Of the 28 companies facing redemptions next fiscal year, 25 with outstanding FCCBs worth Rs 33,000 crore face pressure, Edelweiss Securities Ltd said in a report on Wednesday. Edelweiss tracked FCCB redemptions of BSE 500 companies.
“With the rupee depreciating steeply—more than 17% during FY2012—FCCB liabilities have catapulted further by Rs 33,300 crore. Concerns loom large for companies where FCCBs are due for redemption in the near future and hence the probability of a mark to market (MTM) loss now being realised is high,” the report said.
MTM is an accounting practice of valuing financial assets in accordance with market value and not the value at which they are acquired.
On an aggregate, unrealized cumulative MTM losses on outstanding FCCBs as of 21 November were Rs 63,200 crore, the report said.
At the peak of 2006-07, when most of these companies issued FCCBs, the rupee was trading at 40 to the dollar. With the stock market down more than 23.4% so far this year and the rupee trading at 52, paying back bond holders will be a challenge for most of these companies.
“In the bull-run and with the economy doing well, around 85-90% of the companies left their currency risks unhedged. One out of every 10 companies bought a forward contract on their currency risks,” said Arup Ganguly, managing partner and co-head of convertible bond sales and trading with London-based KNG Securities Llp, which tracks FCCBs of Indian companies. “Also, not many companies have overseas income to compensate for the currency losses in India.”
With conversion of the bonds into equity out of the question, companies are trying to find ways of paying bondholders the promised sum.
According to the Edelweiss report, companies facing FCCB redemption in the next one year include Reliance Communications Ltd ($1 billion), Subex Ltd ($279 million), Orchid Chemicals and Pharmaceuticals Ltd ($175 million), Jaiprakash Power Ventures Ltd ($200 million), Rajesh Exports Ltd ($150 million), Essar Oil Ltd ($115 million), Financial Technologies Ltd ($100 million), Fortis Healthcare Ltd ($100 million), Era Infra Engineering Ltd ($75 million) and Bharat Forge Ltd ($40 million).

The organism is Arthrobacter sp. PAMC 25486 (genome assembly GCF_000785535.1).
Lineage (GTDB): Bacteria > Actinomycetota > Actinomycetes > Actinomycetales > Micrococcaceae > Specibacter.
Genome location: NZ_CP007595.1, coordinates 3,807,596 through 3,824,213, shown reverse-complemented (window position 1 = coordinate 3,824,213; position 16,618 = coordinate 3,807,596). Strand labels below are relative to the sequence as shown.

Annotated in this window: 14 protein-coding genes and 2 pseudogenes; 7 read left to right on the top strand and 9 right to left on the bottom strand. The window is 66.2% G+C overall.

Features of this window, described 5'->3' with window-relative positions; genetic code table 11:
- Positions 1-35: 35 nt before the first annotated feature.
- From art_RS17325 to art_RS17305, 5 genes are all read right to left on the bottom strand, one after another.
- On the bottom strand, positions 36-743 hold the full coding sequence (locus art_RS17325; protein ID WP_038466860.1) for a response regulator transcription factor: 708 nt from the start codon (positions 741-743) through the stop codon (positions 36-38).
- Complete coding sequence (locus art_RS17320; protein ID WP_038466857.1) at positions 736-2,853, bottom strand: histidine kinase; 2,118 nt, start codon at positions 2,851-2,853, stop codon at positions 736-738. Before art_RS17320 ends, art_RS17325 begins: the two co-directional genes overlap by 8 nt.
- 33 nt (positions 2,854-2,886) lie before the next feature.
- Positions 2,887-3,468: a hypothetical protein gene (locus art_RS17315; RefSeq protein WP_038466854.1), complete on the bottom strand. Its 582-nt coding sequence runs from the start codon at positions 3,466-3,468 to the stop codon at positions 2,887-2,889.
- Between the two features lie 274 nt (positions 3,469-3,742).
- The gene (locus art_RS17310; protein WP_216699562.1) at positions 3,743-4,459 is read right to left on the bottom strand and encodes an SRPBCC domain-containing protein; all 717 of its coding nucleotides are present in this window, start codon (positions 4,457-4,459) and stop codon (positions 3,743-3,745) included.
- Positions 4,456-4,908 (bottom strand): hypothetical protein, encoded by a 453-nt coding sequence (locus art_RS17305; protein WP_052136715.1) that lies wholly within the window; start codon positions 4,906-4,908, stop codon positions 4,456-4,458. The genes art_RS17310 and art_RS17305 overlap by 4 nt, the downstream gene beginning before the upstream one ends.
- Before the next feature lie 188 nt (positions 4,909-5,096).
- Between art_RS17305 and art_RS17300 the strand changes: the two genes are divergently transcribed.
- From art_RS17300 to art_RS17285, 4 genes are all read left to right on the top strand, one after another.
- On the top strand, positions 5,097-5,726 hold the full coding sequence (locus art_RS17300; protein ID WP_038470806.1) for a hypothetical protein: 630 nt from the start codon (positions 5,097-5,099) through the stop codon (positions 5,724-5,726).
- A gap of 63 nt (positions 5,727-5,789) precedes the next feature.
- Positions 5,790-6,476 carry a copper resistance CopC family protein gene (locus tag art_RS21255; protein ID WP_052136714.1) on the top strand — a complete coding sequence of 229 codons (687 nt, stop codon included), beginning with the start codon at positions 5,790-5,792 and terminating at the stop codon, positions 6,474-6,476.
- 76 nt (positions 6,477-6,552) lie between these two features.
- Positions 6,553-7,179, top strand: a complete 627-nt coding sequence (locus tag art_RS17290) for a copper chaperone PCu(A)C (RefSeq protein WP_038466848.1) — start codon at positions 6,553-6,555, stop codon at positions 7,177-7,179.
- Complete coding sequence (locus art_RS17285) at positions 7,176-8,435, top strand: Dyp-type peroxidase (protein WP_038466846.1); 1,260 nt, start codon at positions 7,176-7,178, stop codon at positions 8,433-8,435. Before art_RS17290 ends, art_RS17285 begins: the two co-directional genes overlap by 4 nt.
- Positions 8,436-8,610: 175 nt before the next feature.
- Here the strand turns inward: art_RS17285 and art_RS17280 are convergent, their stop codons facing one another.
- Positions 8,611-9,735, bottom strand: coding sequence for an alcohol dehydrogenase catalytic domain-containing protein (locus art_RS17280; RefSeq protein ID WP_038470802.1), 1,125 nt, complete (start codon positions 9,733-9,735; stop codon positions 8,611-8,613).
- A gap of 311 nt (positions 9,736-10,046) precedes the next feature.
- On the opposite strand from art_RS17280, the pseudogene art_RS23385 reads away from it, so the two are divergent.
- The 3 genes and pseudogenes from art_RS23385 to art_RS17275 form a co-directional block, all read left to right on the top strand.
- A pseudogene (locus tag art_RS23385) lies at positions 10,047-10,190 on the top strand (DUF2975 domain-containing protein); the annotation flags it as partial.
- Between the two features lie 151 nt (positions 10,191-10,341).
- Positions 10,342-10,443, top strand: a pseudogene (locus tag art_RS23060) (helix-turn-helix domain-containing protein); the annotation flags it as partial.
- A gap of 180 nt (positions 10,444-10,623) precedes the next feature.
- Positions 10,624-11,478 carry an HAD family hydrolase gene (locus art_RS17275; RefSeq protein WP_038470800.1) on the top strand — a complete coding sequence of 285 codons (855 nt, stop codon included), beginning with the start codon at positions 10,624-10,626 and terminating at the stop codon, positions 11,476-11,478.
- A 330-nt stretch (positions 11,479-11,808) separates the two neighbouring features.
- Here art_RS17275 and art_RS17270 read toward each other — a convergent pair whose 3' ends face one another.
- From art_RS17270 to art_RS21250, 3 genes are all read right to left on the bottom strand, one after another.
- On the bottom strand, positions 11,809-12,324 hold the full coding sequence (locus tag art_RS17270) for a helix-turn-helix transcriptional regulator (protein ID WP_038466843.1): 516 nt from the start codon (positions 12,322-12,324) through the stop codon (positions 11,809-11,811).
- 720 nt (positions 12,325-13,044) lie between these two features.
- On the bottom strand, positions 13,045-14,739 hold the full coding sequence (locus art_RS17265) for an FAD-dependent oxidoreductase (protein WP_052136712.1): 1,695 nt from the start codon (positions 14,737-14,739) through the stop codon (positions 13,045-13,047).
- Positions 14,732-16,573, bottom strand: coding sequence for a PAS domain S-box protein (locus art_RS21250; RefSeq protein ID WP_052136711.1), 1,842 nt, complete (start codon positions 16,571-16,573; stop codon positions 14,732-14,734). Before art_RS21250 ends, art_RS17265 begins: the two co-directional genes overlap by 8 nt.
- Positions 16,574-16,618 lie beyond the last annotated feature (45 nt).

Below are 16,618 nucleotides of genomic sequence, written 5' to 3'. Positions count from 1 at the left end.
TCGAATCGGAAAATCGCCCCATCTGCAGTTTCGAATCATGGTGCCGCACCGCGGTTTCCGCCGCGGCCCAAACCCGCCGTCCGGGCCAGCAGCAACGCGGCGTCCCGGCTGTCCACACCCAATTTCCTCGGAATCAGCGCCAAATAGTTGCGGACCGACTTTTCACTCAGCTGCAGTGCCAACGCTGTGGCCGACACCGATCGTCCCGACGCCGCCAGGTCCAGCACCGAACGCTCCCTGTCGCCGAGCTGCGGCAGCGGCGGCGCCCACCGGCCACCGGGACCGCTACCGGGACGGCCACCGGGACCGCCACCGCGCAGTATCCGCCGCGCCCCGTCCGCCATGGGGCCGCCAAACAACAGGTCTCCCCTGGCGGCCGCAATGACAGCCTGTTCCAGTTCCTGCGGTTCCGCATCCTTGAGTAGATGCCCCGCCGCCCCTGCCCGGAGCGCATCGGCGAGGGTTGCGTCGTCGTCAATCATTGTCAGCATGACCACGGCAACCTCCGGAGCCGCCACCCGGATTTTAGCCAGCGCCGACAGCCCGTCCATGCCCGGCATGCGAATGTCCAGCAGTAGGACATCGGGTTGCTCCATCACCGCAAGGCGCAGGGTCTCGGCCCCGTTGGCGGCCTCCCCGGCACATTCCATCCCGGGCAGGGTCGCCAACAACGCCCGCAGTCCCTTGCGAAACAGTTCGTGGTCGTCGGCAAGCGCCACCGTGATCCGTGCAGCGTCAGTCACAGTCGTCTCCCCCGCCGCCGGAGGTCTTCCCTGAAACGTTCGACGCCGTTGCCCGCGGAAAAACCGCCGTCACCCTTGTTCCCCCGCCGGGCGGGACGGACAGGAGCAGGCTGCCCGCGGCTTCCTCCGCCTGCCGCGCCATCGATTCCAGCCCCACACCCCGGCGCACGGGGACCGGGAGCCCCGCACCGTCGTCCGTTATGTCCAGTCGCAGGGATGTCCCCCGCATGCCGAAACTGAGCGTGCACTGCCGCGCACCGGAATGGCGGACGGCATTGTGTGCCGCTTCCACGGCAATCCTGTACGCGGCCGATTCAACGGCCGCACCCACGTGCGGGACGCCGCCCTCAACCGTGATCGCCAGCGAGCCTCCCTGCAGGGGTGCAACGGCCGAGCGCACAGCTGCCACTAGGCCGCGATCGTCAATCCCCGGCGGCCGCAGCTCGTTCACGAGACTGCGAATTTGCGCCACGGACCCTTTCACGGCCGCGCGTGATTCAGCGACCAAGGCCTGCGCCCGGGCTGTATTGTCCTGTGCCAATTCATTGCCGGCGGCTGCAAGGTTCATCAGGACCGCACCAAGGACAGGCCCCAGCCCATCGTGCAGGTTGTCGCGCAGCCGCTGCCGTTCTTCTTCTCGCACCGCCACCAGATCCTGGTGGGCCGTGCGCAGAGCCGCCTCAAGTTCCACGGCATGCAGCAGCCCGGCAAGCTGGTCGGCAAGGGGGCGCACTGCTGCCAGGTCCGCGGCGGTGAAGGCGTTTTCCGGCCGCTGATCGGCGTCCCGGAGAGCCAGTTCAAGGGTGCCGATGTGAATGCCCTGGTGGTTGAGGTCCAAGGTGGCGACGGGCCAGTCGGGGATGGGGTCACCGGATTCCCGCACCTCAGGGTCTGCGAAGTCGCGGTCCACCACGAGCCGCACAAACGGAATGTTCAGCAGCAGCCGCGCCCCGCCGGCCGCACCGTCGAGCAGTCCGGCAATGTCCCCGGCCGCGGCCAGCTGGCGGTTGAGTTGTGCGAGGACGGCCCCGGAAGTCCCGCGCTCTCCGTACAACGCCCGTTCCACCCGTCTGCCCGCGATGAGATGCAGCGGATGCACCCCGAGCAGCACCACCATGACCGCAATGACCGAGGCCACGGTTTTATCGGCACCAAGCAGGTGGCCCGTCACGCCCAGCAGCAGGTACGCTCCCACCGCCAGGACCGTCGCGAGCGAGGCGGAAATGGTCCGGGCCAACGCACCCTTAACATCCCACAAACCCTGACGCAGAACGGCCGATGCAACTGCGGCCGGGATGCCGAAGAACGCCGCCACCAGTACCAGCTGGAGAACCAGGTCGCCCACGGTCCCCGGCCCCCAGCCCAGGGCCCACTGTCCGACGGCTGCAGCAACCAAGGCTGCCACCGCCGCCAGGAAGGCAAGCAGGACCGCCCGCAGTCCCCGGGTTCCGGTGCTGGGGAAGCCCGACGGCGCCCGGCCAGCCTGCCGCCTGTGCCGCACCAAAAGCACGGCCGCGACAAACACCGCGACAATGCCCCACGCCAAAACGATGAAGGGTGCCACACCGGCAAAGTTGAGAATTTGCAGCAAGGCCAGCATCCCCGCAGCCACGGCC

K. Raghavendra Rao, MD of Chennai-based Orchid Chemicals, said the company “will repay the bond holders at the maturity period, which is around February 2012”. Orchid’s stock is at Rs 149, a steep discount to the conversion price of Rs 497.
“At a time when India’s rating is low and dollar shortage has gripped the world, there is a huge risk that the companies may default. Even if they borrow in the local currency to redeem bonds, higher interest rates will pose an issue,” said Subramanian Sharma, director at Mumbai-based Greenback Forex Services Pvt. Ltd.
Nimish Shah, managing director of Fortune Financial Services (India) Pvt. Ltd, said, “Most of the companies are hedged, but since the rupee has depreciated steeply the hedging costs will rise.” The hedging cost is 0.5-1% of the total outstanding amount which the company pays to hedge its forex risks.
“The weakening rupee will potentially increase the debt outstanding of companies affecting their debt to equity ratios. This will impact their borrowing capacity further. Clients who did not hedge their foreign currency risks are now coming to us to hedge their forex risks,” said Vidya Sagar, consultant at Mecklai Financial Services Ltd.
Expectations are that the rupee will weaken further, probably to 55 per dollar by the end of the fiscal year.
“It will remain under pressure because the current factors like twin deficits, lower capital inflows and slower growth will continue,” risk management expert Rajwade said.